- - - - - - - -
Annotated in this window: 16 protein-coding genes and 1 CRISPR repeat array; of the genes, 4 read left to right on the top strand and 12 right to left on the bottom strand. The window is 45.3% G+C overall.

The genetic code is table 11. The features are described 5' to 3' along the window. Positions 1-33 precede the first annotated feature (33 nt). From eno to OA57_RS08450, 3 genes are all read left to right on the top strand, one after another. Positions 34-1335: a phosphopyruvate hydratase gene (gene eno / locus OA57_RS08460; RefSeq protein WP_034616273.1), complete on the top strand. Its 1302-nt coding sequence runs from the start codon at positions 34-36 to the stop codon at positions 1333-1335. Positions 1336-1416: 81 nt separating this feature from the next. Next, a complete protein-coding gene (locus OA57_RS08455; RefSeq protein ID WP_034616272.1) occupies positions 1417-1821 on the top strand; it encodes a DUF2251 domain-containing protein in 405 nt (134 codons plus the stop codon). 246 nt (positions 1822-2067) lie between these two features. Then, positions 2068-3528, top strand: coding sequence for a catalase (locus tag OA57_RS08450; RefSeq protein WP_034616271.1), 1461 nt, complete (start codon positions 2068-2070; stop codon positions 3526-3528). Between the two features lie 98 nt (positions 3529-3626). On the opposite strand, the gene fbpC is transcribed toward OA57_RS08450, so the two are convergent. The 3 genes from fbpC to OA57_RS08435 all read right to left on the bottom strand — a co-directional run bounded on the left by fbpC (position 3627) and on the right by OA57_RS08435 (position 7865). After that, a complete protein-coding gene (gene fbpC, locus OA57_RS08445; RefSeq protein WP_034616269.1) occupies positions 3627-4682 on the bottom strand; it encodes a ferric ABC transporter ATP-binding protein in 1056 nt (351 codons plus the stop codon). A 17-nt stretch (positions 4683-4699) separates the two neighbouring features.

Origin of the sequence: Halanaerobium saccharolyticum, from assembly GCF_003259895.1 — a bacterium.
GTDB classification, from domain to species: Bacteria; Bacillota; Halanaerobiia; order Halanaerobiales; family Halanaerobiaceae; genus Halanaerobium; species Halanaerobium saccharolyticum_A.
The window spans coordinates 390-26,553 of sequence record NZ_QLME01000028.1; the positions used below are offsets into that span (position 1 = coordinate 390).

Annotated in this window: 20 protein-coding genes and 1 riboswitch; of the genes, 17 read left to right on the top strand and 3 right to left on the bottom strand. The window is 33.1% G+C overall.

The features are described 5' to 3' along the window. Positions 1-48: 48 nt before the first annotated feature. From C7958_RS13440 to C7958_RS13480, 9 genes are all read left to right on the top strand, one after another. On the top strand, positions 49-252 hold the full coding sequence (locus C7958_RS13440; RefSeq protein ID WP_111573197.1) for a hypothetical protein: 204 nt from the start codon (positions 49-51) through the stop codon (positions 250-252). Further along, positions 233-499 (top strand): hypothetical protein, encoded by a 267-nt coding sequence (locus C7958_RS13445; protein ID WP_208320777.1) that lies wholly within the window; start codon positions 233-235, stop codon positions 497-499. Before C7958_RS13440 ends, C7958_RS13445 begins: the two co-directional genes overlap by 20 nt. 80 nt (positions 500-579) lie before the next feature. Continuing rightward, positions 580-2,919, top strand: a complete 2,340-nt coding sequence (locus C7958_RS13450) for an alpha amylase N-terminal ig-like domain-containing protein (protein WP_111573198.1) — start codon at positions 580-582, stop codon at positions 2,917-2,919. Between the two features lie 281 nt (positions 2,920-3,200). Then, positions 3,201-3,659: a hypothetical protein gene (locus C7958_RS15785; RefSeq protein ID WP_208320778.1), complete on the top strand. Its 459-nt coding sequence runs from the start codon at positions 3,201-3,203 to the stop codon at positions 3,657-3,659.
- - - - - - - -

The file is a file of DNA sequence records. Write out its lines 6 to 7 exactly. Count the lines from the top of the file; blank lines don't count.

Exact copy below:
Annotated in this window: 20 protein-coding genes and 1 riboswitch; of the genes, 17 read left to right on the top strand and 3 right to left on the bottom strand. The window is 33.1% G+C overall.

The features are described 5' to 3' along the window. Positions 1-48: 48 nt before the first annotated feature. From C7958_RS13440 to C7958_RS13480, 9 genes are all read left to right on the top strand, one after another. On the top strand, positions 49-252 hold the full coding sequence (locus C7958_RS13440; RefSeq protein ID WP_111573197.1) for a hypothetical protein: 204 nt from the start codon (positions 49-51) through the stop codon (positions 250-252). Further along, positions 233-499 (top strand): hypothetical protein, encoded by a 267-nt coding sequence (locus C7958_RS13445; protein ID WP_208320777.1) that lies wholly within the window; start codon positions 233-235, stop codon positions 497-499. Before C7958_RS13440 ends, C7958_RS13445 begins: the two co-directional genes overlap by 20 nt. 80 nt (positions 500-579) lie before the next feature. Continuing rightward, positions 580-2,919, top strand: a complete 2,340-nt coding sequence (locus C7958_RS13450) for an alpha amylase N-terminal ig-like domain-containing protein (protein WP_111573198.1) — start codon at positions 580-582, stop codon at positions 2,917-2,919. Between the two features lie 281 nt (positions 2,920-3,200). Then, positions 3,201-3,659: a hypothetical protein gene (locus C7958_RS15785; RefSeq protein ID WP_208320778.1), complete on the top strand. Its 459-nt coding sequence runs from the start codon at positions 3,201-3,203 to the stop codon at positions 3,657-3,659.